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Chris Hartjes' Blog:
Monkey-patching Is for Closers
July 16, 2012 @ 09:09:51

In this new post to his blog Chris Hartjes looks at why "monkey patching is for closers" - how it should be avoided in favor of making the code itself more testable rather than "hack" with the patching.

The use of monkey-patching is extremely prevalent in the Ruby community and also to a certain extent in Python usage. I'm not going to go into length about their use of it except to say that it seems quite common and I think most developers are using it as a shortcut to counter what might be poor code architecture decisions.

He includes some example code, excerpted from a blogging system where runkit was originally use to test its functionally. He shows how some simple refactoring (adding input parameters, replacing a static method call, etc) makes it easier to unit test. Comments to the post include further refactoring ideas as well as a response from the original "offender" whose post sparked Chris' response.

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monkey patch modify runkit unittest refactor


Kurt Payne's Blog:
How to Unit Test pcntl_fork()
January 19, 2012 @ 13:40:20

Kurt Payne has a new post to his blog showing how you can unit test your process forking in your PHP application (pcntl).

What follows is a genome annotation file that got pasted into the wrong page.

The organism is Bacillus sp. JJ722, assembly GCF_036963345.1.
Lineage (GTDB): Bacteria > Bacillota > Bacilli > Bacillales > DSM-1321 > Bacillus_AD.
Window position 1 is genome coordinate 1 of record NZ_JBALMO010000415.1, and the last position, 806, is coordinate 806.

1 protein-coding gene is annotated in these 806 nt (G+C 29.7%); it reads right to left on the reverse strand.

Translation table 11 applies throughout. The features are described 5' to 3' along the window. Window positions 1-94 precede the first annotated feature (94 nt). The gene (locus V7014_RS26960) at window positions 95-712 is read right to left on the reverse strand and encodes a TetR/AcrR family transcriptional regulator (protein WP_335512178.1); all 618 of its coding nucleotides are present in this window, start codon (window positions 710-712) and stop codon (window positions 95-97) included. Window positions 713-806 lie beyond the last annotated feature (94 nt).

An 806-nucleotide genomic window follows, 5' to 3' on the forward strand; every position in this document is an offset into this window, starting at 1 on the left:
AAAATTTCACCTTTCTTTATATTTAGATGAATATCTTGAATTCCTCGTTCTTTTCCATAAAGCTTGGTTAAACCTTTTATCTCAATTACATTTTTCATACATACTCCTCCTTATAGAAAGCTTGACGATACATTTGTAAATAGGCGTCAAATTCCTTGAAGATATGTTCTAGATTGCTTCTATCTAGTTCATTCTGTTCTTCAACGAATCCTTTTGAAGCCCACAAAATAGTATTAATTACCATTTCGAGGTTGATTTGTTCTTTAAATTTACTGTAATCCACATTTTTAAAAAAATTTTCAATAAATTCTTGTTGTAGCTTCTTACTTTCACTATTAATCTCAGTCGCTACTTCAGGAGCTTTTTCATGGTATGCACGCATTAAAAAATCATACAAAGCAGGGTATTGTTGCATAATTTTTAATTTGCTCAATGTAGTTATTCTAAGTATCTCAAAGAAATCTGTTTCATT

At some point, many php developers turn to the pcntl functions in php to write a daemon, or server, or simulate threading. But how do you unit test this with complete code coverage? [...] We need to engage some black arts php extensions to make this happen. An installation guide follows, and the post ends with a complete listing of the unit test.

He uses the test_helpers extension (as provided by Sebastian Bergmann) and Runkit to allow the test to define new methods copying the current pcntl methods and mocks up the responses. Tests are included to check the parent of a process, checking the children of a process and testing that a fork could be made. Hes's even included visual proof of this working.

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unittest pcntl pcntlfork testhelper runkit mock


Till Klampaeckel's Blog:
Monkey patching in PHP
June 23, 2010 @ 10:31:09

In a new post to his blog today Till Klampaeckel takes a look at monkey patching in PHP - a way to replace functions at runtime.